Also, it's always good to play the open strings and get the sound you like before putting the fingers on.

Hope this helps.

November 5, 2017, 8:29 PM · Is Simon Fischer's Double Stops good for beginners or targrts intermediate and advanced students? Can it be used independently of the teachers lessons?
November 5, 2017, 8:52 PM · Yeah, well respected violinists in classical music change the bridge whenever a double stop is coming. One has to master the quick almost instant bridge swap so the public doesn't notice a pause in the process. It's specially difficult to do this in pieces like concertos and stuff, where master violinist soloist probably changes about 400 times the bridge, taking into account the 3 movements of course. Also, master bridges are tune-fixed so they can match a given key. I.E., last week I had to play Vivaldi's A minor and I used my A minor bridge.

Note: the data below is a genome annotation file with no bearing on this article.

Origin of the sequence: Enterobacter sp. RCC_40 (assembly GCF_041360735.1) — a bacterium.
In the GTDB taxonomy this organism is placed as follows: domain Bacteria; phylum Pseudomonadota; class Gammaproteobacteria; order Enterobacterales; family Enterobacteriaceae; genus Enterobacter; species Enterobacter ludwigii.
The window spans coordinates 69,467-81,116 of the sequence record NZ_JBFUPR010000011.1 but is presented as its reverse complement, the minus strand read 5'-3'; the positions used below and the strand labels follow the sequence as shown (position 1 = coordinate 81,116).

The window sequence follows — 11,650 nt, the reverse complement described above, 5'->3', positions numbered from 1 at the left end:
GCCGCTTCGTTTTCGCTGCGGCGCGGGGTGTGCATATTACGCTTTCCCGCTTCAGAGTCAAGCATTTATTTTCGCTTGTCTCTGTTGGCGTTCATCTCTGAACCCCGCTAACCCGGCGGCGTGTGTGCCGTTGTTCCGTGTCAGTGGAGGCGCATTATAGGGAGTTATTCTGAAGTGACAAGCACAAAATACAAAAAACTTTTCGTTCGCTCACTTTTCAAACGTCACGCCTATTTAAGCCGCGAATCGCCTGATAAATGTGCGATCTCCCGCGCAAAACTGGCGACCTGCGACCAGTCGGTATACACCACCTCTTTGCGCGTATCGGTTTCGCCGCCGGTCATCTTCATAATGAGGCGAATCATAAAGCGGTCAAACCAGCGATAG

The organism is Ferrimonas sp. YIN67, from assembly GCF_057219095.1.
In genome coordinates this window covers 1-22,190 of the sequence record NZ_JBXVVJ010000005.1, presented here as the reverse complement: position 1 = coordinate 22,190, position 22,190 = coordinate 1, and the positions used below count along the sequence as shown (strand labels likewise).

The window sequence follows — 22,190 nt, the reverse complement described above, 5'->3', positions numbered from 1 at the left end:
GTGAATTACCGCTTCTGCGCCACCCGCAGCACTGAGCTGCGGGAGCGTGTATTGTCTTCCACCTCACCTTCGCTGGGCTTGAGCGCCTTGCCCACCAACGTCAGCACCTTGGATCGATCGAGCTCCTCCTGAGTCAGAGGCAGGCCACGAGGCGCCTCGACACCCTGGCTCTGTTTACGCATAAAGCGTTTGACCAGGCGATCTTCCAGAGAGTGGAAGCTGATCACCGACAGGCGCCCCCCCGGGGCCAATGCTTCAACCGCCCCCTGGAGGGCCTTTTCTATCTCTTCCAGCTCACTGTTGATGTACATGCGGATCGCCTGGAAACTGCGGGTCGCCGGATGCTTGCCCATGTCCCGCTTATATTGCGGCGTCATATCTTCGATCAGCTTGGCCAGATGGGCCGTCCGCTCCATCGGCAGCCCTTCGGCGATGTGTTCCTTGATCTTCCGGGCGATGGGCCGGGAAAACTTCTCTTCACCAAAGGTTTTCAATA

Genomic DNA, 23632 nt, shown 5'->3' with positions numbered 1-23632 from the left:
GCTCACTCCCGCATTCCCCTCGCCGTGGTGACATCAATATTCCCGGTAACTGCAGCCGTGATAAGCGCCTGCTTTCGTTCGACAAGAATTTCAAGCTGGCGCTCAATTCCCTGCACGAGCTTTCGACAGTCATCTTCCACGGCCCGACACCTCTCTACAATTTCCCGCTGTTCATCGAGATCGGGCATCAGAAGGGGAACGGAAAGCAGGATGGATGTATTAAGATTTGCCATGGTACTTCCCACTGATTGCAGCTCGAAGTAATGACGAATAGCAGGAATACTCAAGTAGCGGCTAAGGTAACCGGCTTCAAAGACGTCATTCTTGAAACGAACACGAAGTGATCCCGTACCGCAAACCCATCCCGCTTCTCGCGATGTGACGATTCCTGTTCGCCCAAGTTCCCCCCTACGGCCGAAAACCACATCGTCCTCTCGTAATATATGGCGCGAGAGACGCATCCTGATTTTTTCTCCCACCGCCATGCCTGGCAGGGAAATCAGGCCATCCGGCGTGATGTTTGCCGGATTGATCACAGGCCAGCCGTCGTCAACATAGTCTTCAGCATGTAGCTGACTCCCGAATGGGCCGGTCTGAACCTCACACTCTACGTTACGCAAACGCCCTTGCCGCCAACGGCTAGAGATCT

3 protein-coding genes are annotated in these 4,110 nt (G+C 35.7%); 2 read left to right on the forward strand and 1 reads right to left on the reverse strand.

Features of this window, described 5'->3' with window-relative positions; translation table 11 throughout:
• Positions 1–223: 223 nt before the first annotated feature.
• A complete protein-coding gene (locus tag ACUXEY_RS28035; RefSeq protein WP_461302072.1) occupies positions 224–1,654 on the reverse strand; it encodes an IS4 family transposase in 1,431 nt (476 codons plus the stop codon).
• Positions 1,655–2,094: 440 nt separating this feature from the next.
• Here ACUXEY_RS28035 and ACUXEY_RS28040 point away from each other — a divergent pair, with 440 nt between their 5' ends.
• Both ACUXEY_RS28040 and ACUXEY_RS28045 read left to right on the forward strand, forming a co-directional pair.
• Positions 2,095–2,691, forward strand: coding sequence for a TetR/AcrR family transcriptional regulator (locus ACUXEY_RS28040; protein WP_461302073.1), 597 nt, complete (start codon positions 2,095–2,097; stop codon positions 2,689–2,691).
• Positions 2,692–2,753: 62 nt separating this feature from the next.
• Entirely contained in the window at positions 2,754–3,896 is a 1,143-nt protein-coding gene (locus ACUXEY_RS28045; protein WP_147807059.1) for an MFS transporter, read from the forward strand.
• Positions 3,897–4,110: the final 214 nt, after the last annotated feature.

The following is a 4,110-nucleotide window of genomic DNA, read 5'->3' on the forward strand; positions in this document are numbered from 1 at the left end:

November 5, 2017, 10:20 PM · tammuz, Simon Fischer is supposed to be good for all levels, as long as one has the patience to carefully go through it in details. Both Scales and Double Stops are great, just that they are huge and it could be a bit overwhelming. I use them as reference book. For everyday, I use Flesch and now also Barber, the one that Mary Ellen recommend. The first a few pages are great to follow and build the method into daily practice.

In my view, the best scale book is the one you'll use it. It's really a fitness routine. You can have great gym or great workout equipment in your own home, but if for whatever reason you don't keep going back to it again and again, it's not the best for you.

November 7, 2017, 5:15 AM · Thanks Yixi :)
November 7, 2017, 5:59 AM · Timothy,

A 'double stop' means playing two strings at once. So the bow hairs must make two points of contact: one for each string.